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I've done some searching and have not found anything that would boost the file and formatting functions in Visual Studio VS2010 C (not C++). I've been able to address the raw i/o issues to some extent by using large buffers and a SSD drive, so the more pressing issue is a replacement for the family of printf functions. Has anyone found something worthwhile?

As I understand it, part of the glacial speed issue with the printf functions is that they have to handle myriad types of arguments. Does anyone have experience with writing a datatype-specific version of printf; eg, one that only prints ints, or only prints doubles, etc?

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Why do you want to replace printf() et al.? –  Dan Fego Feb 3 '12 at 17:05
3 reasons: Speed, speed, and speed. –  user994179 Feb 3 '12 at 17:11
errr... your question s super vague. also the way printf handles the argument types is actually very tight code, and isn't a speed issue, the question i have for you is if you are doing something specialized why are you not using readv and writev instead? –  Ahmed Masud Feb 3 '12 at 17:16
Are you sure printf functions are your bottleneck? Have you measured it in any way? –  Banthar Feb 3 '12 at 17:24
If your strings are very long, look into using a string lib that has (s)printf and a length indicator. When (s)printf is slow its typically because it spends a lot of time looking for the nul terminator. When I had this problem (way in the past), there were several C string libraries for handling the situation. I can't find any of them now. I suggest looking for "safe string library". –  JimR Feb 3 '12 at 19:11

2 Answers 2

up vote 1 down vote accepted

First off, you should profile the code first before assuming it's printf.

But if you're sure it's printf and similar then you can do a few things to fix the issue.

1) print less. IE, don't call expensive operations as much if you can avoid it. Do you need all the output, for example?

2) manually replace the string concatenation with manually built routines that do all the pieces without having to parse the format specifier.

 EG: printf("--%s--", "really cool");

Can become:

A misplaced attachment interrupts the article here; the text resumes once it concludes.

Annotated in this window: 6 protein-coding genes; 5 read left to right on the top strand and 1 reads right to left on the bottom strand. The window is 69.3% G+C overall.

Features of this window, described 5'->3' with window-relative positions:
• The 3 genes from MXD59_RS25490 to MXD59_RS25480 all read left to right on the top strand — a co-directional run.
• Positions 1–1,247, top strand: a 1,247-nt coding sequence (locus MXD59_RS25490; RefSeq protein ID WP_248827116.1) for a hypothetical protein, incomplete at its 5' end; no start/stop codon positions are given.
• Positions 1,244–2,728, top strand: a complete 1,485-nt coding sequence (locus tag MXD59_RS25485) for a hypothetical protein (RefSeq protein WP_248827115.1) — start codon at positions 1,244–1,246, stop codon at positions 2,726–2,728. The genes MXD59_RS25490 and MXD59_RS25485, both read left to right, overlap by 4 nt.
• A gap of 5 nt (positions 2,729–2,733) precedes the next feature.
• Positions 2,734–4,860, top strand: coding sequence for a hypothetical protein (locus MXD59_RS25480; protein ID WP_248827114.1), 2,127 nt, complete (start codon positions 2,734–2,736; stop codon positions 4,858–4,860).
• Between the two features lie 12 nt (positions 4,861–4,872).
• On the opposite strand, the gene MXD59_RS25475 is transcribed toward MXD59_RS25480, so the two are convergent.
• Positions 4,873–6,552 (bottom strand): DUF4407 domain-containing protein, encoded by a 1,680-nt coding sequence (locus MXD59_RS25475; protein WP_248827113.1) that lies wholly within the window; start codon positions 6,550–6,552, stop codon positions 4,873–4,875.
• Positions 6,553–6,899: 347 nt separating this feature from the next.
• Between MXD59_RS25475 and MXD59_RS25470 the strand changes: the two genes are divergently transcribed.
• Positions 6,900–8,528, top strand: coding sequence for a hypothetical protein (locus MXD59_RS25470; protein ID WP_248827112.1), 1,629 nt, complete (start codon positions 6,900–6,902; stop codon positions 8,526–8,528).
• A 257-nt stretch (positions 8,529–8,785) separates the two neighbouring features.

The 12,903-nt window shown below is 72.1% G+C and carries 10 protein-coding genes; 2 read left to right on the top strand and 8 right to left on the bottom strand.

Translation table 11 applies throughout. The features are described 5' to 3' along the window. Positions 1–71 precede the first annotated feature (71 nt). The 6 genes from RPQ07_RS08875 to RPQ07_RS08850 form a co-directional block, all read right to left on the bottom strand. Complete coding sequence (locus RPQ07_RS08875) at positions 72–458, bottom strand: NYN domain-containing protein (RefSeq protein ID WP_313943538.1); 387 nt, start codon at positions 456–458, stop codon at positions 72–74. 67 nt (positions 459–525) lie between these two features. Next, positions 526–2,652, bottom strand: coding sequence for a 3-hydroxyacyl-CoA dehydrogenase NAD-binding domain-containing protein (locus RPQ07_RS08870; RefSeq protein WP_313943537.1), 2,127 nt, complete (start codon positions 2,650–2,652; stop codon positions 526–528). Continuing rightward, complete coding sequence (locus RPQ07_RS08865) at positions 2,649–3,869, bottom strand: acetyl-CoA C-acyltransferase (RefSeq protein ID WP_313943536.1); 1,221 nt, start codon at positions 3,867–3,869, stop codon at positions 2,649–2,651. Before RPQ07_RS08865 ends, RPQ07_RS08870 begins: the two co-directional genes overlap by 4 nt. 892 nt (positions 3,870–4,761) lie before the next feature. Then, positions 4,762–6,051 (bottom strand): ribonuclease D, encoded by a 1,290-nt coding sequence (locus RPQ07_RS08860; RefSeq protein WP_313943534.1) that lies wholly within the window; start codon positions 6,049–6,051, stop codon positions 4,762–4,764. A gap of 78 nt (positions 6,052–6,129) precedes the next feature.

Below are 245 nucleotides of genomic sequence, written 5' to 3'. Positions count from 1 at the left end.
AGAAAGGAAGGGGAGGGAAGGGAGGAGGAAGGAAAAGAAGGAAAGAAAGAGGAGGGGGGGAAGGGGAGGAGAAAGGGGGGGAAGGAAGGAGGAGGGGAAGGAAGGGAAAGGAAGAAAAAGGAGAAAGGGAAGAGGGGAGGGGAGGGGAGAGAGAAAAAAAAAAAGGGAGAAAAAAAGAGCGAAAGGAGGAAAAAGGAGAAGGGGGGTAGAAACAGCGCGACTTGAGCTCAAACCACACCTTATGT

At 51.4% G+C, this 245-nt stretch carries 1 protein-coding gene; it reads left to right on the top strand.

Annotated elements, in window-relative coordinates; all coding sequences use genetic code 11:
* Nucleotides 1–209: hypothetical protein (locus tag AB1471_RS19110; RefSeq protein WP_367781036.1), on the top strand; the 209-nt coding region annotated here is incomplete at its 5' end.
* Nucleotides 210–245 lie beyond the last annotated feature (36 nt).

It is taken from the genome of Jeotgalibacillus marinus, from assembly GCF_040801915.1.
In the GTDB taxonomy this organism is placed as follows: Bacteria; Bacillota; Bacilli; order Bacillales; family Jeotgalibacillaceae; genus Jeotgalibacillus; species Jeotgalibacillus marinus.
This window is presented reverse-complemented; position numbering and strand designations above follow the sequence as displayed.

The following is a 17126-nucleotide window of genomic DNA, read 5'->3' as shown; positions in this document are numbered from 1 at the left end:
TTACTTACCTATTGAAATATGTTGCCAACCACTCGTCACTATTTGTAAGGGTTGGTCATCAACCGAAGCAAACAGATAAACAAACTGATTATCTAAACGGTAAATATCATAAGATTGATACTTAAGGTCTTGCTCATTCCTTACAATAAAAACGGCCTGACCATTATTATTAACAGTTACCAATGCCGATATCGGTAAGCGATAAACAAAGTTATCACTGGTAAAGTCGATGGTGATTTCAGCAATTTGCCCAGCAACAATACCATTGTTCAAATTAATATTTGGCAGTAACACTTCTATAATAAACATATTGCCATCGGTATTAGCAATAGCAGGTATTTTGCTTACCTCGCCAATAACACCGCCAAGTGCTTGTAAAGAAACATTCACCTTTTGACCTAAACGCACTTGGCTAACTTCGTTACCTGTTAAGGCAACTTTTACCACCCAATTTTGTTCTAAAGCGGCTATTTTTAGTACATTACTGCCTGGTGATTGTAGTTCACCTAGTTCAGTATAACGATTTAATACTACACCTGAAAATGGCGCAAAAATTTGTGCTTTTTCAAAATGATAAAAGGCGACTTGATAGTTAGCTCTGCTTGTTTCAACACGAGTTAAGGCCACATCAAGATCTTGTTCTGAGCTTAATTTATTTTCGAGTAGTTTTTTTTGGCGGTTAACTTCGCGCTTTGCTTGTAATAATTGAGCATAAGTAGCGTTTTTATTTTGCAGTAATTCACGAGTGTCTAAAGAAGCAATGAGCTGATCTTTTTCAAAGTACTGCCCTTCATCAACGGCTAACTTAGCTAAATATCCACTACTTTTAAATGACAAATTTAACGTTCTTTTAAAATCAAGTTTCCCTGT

write(1, "--", 2);
 write(1, "really cool", 11);
 write(1, "--", 2);

That may be faster. But again, you won't know until you profile it. Don't spend energy on a solution till you can confirm it's the solution you need and be able to measure the success of your proposed solution.

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@Wes is right, never assume you know what you need to fix until you have proof. Where I differ is on the method of finding out. I and others use random pausing which works for these reasons, and here's a short slide show demo & C++ code so you can see how it works, if you want.

The thing about printf (or any output) function is it spends A) a certain number of CPU cycles creating a buffer to be output, and then it spends B) a certain amount of time waiting while the system and/or auxiliary hardware actually moves the data out.

That's maybe a bit over-simplified, but if you randomly pause and examine the state, that's what you see. What you've done by using large buffers and an SSD drive is reduce B, and that's good. That means of the time remaining, A is a larger fraction. You know that.

Now of the samples you find in A, you might get a hint of what's happening if you see what subordinate routines inside printf are showing up. Usually printf calls something like vprintf to get rid of the variable argument list, which then cycles over the format string to figure out what to do, including things like parsing precision specifiers. If it looks like that's what it's doing, then you know about how much time goes into parsing the format. On the other hand, if you see it inside a routine that is copying a string, or formatting an integer (along with dealing with leading/trailing characters, etc.) then you know to concentrate on that. On yet another hand, if you see it inside a routine that looks like it's formatting a floating point number (which is actually quite complicated), you know to concentrate on that.

Given all that, you want to know what I do? First, I ask who is going to read this anyway? If nobody really needs to read all this text, why not pump it out in binary? Or failing that, in hex? If you simply write binary, A shrinks to nothing, and when you read it back in with another program, guess what? No Lost Bits!

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